DNS

Revision as of 01:18, 23 February 2006 by Marcmac (talk | contribs)

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Here's a quick overview of what you need:

First, remember that you need to set up an MX record for the DOMAIN, which points to the A record for the HOST, which will be the IP ADDRESS of the box running zimbra.

Example: Zimbra is running on zcs.domain.com, IP 1.2.3.4 You send mail to user1@domain.com

Postfix will look up the MX record for domain.com, which will return zcs.domain.com, IP address 1.2.3.4.

Something like this is the file you need. This sets itself up as the SOA for the domain.com domain, sets the NS record to be zcs.domain.com, standard timeout stuff, then adds one MX record, plus the A record that corresponds to the MX record.


$TTL 3D @ IN SOA zcs.domain.com. zcs.marcmac.com. (

                    2005110200
                    8H ; refresh, seconds 
                    2H ; retry, seconds 
                    4W ; expire, seconds 
                    1D ) ; minimum, seconds 
                    NS zcs ; Inet Address of name server 
                    MX 10 zcs.domain.com. ; Primary Mail Exchanger 

zcs A 1.2.3.4 mail CNAME zcs ; CNAME for a common nickname otherhost A 1.2.3.5 ; another host, for example www CNAME otherhost ; with a nickname


So, drop that in the domain.com file in /var/named/data (or /var/named/chroot/var/named/data, depending).

In /etc/named.conf (or /var/named/chroot/etc/named.conf), you'll put:


options {

       directory "/var/named";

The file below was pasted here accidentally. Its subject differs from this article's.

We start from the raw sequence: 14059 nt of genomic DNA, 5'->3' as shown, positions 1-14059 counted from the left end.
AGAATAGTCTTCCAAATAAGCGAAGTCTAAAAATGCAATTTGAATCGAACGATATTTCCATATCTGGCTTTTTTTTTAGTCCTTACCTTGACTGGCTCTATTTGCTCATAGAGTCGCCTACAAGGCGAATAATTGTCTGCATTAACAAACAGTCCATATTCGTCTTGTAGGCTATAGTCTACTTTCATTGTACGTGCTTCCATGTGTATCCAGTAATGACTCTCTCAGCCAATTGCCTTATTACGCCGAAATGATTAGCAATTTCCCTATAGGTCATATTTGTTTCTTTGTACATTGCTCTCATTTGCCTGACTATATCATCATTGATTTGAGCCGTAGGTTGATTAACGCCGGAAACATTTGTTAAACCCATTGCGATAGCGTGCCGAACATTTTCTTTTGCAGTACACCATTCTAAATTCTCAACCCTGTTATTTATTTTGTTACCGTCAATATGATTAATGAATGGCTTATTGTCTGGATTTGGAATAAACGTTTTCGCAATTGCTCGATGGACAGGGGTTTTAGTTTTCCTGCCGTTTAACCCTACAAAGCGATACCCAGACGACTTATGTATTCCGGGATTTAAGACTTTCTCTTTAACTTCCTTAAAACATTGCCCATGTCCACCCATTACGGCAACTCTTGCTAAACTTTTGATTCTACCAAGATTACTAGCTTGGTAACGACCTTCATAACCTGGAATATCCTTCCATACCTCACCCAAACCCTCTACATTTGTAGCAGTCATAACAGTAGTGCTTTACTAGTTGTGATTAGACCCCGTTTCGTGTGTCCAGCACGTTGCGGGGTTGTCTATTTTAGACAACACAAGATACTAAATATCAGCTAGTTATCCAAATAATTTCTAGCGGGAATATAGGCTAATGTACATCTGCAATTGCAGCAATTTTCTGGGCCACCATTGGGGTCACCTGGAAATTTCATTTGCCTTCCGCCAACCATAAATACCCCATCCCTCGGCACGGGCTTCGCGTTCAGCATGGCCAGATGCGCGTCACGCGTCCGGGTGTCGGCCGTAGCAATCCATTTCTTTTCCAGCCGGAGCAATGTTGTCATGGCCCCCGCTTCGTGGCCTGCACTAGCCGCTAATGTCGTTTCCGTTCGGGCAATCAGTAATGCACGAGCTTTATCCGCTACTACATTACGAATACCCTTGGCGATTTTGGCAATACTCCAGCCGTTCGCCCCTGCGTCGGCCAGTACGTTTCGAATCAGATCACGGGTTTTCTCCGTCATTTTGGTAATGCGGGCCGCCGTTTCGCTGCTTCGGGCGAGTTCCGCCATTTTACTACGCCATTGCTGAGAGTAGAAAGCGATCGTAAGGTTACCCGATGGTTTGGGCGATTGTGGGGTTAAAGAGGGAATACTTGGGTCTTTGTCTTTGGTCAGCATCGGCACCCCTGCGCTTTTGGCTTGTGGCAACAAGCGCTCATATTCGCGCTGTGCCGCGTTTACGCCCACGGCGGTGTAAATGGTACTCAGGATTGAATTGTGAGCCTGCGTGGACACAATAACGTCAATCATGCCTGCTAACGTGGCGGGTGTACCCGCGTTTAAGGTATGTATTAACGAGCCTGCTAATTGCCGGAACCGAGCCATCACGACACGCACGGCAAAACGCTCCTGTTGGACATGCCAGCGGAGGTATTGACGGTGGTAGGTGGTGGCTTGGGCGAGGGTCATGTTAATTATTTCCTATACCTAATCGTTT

dump-file "/var/named/data/cache_dump.db"; 
       statistics-file "/var/named/data/named_stats.txt"; 

}; include "/etc/rndc.key";

zone domain.com {

        type master; 
        file "/var/named/data/domain.com"; 

};


A note about chrooting - most name servers run in a chrooted environment - so, you'll create the files in /var/named/chroot/whatever - but remember, when named is running, it's paths are relative to the chroot - so when you REFER to a file (as I do above in the named.conf snippet) you'll have absolute paths that are relative to the chroot.

Is it chrooted? Check /etc/sysconfig/named for a ROOTDIR value. If it's present, then that's your chroot.

Also, make sure that this nameserver is listed first in resolv.conf. Also, if there are other hosts in this domain, you should add them, too - or you won't be able to resolve them.

CAVEAT - I haven't touched my named config in a while, so more recent bind versions may be pickier than mine - but this should work.

Another CAVEAT - Run named chrooted, as a non-root user. Bind is known for exploits, and being hacked is a drag. My examples are just to get you going, and aren't intended as a Bind security primer.

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